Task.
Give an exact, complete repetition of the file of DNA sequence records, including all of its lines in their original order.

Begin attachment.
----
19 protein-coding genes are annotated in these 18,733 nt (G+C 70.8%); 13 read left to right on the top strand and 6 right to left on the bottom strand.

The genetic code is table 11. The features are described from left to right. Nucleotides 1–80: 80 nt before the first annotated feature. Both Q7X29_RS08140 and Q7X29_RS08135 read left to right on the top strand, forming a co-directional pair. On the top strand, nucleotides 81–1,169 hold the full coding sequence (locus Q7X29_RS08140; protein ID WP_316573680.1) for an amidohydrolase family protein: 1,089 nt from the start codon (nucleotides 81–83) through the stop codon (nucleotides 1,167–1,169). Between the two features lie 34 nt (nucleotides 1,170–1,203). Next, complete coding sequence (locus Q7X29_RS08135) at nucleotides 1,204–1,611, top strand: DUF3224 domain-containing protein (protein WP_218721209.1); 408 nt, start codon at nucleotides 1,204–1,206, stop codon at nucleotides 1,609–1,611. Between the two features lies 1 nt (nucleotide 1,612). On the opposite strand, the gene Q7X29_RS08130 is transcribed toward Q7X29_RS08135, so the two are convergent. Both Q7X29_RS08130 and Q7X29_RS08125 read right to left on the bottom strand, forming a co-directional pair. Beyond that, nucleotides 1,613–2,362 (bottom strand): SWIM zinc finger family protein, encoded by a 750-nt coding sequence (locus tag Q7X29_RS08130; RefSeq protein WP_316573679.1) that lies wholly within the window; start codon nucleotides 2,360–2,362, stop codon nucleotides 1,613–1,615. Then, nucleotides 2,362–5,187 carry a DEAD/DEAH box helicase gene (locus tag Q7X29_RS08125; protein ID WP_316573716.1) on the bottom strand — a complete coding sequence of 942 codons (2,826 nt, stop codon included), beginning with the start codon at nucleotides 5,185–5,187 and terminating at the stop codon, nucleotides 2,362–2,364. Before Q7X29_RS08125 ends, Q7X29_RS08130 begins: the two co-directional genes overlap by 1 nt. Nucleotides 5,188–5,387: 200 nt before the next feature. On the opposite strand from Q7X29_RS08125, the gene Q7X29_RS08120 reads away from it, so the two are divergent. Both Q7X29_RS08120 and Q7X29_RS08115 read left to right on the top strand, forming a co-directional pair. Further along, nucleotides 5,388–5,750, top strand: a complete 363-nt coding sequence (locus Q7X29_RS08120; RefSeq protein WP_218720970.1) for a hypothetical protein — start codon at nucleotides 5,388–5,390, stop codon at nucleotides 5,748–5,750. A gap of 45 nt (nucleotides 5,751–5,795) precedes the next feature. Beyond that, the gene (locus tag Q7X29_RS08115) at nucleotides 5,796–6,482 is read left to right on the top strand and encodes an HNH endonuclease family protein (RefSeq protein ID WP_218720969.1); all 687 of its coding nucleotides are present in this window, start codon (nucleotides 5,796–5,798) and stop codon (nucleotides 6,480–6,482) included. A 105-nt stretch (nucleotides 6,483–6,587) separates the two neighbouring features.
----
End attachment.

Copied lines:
19 protein-coding genes are annotated in these 18,733 nt (G+C 70.8%); 13 read left to right on the top strand and 6 right to left on the bottom strand.

The genetic code is table 11. The features are described from left to right. Nucleotides 1–80: 80 nt before the first annotated feature. Both Q7X29_RS08140 and Q7X29_RS08135 read left to right on the top strand, forming a co-directional pair. On the top strand, nucleotides 81–1,169 hold the full coding sequence (locus Q7X29_RS08140; protein ID WP_316573680.1) for an amidohydrolase family protein: 1,089 nt from the start codon (nucleotides 81–83) through the stop codon (nucleotides 1,167–1,169). Between the two features lie 34 nt (nucleotides 1,170–1,203). Next, complete coding sequence (locus Q7X29_RS08135) at nucleotides 1,204–1,611, top strand: DUF3224 domain-containing protein (protein WP_218721209.1); 408 nt, start codon at nucleotides 1,204–1,206, stop codon at nucleotides 1,609–1,611. Between the two features lies 1 nt (nucleotide 1,612). On the opposite strand, the gene Q7X29_RS08130 is transcribed toward Q7X29_RS08135, so the two are convergent. Both Q7X29_RS08130 and Q7X29_RS08125 read right to left on the bottom strand, forming a co-directional pair. Beyond that, nucleotides 1,613–2,362 (bottom strand): SWIM zinc finger family protein, encoded by a 750-nt coding sequence (locus tag Q7X29_RS08130; RefSeq protein WP_316573679.1) that lies wholly within the window; start codon nucleotides 2,360–2,362, stop codon nucleotides 1,613–1,615. Then, nucleotides 2,362–5,187 carry a DEAD/DEAH box helicase gene (locus tag Q7X29_RS08125; protein ID WP_316573716.1) on the bottom strand — a complete coding sequence of 942 codons (2,826 nt, stop codon included), beginning with the start codon at nucleotides 5,185–5,187 and terminating at the stop codon, nucleotides 2,362–2,364. Before Q7X29_RS08125 ends, Q7X29_RS08130 begins: the two co-directional genes overlap by 1 nt. Nucleotides 5,188–5,387: 200 nt before the next feature. On the opposite strand from Q7X29_RS08125, the gene Q7X29_RS08120 reads away from it, so the two are divergent. Both Q7X29_RS08120 and Q7X29_RS08115 read left to right on the top strand, forming a co-directional pair. Further along, nucleotides 5,388–5,750, top strand: a complete 363-nt coding sequence (locus Q7X29_RS08120; RefSeq protein WP_218720970.1) for a hypothetical protein — start codon at nucleotides 5,388–5,390, stop codon at nucleotides 5,748–5,750. A gap of 45 nt (nucleotides 5,751–5,795) precedes the next feature. Beyond that, the gene (locus tag Q7X29_RS08115) at nucleotides 5,796–6,482 is read left to right on the top strand and encodes an HNH endonuclease family protein (RefSeq protein ID WP_218720969.1); all 687 of its coding nucleotides are present in this window, start codon (nucleotides 5,796–5,798) and stop codon (nucleotides 6,480–6,482) included. A 105-nt stretch (nucleotides 6,483–6,587) separates the two neighbouring features.